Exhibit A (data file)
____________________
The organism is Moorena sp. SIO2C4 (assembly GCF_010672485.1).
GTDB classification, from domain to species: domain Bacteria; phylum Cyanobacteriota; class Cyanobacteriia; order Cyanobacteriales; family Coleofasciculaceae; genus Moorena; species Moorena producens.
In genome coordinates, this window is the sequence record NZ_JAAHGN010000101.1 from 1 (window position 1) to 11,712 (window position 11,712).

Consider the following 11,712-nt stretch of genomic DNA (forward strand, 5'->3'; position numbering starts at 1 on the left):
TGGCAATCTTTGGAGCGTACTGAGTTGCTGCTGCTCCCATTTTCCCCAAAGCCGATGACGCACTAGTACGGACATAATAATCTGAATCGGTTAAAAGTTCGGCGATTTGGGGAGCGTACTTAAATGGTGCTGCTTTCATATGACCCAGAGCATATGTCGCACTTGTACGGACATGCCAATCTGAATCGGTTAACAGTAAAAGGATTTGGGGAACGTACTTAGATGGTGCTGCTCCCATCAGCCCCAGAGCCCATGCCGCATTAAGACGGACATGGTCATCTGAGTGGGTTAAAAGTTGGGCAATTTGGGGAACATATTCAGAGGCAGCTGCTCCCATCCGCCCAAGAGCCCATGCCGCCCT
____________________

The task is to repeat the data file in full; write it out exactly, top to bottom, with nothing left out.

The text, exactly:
The organism is Moorena sp. SIO2C4 (assembly GCF_010672485.1).
GTDB classification, from domain to species: domain Bacteria; phylum Cyanobacteriota; class Cyanobacteriia; order Cyanobacteriales; family Coleofasciculaceae; genus Moorena; species Moorena producens.
In genome coordinates, this window is the sequence record NZ_JAAHGN010000101.1 from 1 (window position 1) to 11,712 (window position 11,712).

Consider the following 11,712-nt stretch of genomic DNA (forward strand, 5'->3'; position numbering starts at 1 on the left):
TGGCAATCTTTGGAGCGTACTGAGTTGCTGCTGCTCCCATTTTCCCCAAAGCCGATGACGCACTAGTACGGACATAATAATCTGAATCGGTTAAAAGTTCGGCGATTTGGGGAGCGTACTTAAATGGTGCTGCTTTCATATGACCCAGAGCATATGTCGCACTTGTACGGACATGCCAATCTGAATCGGTTAACAGTAAAAGGATTTGGGGAACGTACTTAGATGGTGCTGCTCCCATCAGCCCCAGAGCCCATGCCGCATTAAGACGGACATGGTCATCTGAGTGGGTTAAAAGTTGGGCAATTTGGGGAACATATTCAGAGGCAGCTGCTCCCATCCGCCCAAGAGCCCATGCCGCCCT